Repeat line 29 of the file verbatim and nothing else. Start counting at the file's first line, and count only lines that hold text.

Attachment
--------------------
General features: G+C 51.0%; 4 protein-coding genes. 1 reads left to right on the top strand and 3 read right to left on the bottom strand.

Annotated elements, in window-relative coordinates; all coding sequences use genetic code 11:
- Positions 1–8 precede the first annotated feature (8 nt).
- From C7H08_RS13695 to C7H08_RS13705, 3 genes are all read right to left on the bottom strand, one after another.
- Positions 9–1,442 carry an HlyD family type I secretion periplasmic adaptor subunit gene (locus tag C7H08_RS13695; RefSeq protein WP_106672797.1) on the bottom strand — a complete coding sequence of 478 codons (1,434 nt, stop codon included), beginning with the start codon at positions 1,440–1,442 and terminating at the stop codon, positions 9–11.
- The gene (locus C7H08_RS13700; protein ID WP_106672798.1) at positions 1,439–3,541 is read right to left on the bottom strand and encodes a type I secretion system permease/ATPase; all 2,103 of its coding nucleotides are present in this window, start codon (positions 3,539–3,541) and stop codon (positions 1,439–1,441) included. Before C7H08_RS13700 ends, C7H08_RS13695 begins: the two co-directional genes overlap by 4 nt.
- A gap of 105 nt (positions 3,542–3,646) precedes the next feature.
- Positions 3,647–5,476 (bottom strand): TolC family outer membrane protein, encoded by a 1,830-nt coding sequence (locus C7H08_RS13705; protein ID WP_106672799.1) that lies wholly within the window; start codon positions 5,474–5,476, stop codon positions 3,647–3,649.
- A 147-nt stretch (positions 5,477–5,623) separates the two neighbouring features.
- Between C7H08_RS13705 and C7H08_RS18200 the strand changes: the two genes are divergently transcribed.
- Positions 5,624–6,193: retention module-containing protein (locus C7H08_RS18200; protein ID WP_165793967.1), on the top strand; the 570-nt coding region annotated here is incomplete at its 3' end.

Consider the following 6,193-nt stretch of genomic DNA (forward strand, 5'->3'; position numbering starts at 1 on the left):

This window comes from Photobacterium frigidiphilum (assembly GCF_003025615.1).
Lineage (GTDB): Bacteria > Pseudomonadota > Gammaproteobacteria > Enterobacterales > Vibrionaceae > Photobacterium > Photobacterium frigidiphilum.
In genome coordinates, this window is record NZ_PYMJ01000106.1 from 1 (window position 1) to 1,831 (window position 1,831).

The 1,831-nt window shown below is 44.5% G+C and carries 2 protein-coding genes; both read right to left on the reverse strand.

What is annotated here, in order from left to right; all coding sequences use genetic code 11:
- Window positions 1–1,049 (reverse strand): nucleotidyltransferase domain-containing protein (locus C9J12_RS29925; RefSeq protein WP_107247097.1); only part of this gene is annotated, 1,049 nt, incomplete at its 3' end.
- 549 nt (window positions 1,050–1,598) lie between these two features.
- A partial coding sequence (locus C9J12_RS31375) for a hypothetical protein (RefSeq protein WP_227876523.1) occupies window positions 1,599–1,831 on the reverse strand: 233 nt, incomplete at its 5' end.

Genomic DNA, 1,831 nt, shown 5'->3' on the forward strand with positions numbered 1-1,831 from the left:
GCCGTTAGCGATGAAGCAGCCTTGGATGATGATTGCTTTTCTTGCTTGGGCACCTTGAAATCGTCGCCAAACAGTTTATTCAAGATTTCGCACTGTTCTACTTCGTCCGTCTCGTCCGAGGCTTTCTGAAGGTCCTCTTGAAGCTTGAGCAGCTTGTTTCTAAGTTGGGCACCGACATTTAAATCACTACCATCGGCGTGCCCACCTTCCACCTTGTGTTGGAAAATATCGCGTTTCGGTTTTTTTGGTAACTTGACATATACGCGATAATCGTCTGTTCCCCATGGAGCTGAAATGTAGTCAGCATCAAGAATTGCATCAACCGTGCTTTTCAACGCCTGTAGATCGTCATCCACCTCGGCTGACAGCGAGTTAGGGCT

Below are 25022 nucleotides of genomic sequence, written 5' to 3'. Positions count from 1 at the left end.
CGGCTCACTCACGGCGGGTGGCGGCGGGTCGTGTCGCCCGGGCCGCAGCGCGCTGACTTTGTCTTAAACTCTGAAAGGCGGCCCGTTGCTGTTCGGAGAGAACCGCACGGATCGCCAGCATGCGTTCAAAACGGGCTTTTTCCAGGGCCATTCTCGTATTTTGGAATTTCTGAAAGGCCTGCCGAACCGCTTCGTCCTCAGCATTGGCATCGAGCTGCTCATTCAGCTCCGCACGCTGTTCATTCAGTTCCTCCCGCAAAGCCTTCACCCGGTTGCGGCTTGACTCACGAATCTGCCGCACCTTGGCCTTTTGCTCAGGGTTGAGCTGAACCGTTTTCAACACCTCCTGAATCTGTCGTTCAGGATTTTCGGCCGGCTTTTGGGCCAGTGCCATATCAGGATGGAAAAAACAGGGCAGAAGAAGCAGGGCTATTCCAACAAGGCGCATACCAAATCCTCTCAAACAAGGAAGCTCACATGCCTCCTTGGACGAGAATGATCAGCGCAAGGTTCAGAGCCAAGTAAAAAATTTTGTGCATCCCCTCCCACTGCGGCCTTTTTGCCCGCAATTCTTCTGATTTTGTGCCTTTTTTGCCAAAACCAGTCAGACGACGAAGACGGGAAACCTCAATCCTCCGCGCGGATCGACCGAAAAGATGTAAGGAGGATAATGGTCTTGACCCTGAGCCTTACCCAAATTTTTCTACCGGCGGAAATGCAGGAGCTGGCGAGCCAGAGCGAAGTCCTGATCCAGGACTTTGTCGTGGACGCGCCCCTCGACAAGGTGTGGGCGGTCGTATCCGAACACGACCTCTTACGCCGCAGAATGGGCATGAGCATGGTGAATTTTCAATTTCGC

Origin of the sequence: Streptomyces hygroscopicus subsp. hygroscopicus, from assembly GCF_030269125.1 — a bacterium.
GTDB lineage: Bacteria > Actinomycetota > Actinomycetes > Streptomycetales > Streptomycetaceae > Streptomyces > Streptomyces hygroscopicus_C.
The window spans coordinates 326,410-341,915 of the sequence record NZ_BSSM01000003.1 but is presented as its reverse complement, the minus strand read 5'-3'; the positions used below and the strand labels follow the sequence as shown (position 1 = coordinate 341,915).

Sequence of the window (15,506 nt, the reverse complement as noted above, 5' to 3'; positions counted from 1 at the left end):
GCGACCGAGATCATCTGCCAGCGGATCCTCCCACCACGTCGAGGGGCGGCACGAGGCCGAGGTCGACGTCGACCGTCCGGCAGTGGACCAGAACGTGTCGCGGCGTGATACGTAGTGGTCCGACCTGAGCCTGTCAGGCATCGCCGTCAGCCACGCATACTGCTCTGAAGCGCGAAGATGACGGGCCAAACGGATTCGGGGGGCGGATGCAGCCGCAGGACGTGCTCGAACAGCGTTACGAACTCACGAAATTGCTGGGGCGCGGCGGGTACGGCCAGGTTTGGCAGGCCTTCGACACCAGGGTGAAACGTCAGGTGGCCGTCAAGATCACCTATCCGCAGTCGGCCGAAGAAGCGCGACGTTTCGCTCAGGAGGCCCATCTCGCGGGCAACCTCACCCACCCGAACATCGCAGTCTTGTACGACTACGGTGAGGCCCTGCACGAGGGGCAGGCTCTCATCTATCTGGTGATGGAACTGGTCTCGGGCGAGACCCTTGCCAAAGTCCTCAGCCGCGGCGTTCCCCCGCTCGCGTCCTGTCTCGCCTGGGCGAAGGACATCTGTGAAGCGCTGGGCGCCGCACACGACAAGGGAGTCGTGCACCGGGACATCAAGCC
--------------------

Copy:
GCGACCGAGATCATCTGCCAGCGGATCCTCCCACCACGTCGAGGGGCGGCACGAGGCCGAGGTCGACGTCGACCGTCCGGCAGTGGACCAGAACGTGTCGCGGCGTGATACGTAGTGGTCCGACCTGAGCCTGTCAGGCATCGCCGTCAGCCACGCATACTGCTCTGAAGCGCGAAGATGACGGGCCAAACGGATTCGGGGGGCGGATGCAGCCGCAGGACGTGCTCGAACAGCGTTACGAACTCACGAAATTGCTGGGGCGCGGCGGGTACGGCCAGGTTTGGCAGGCCTTCGACACCAGGGTGAAACGTCAGGTGGCCGTCAAGATCACCTATCCGCAGTCGGCCGAAGAAGCGCGACGTTTCGCTCAGGAGGCCCATCTCGCGGGCAACCTCACCCACCCGAACATCGCAGTCTTGTACGACTACGGTGAGGCCCTGCACGAGGGGCAGGCTCTCATCTATCTGGTGATGGAACTGGTCTCGGGCGAGACCCTTGCCAAAGTCCTCAGCCGCGGCGTTCCCCCGCTCGCGTCCTGTCTCGCCTGGGCGAAGGACATCTGTGAAGCGCTGGGCGCCGCACACGACAAGGGAGTCGTGCACCGGGACATCAAGCC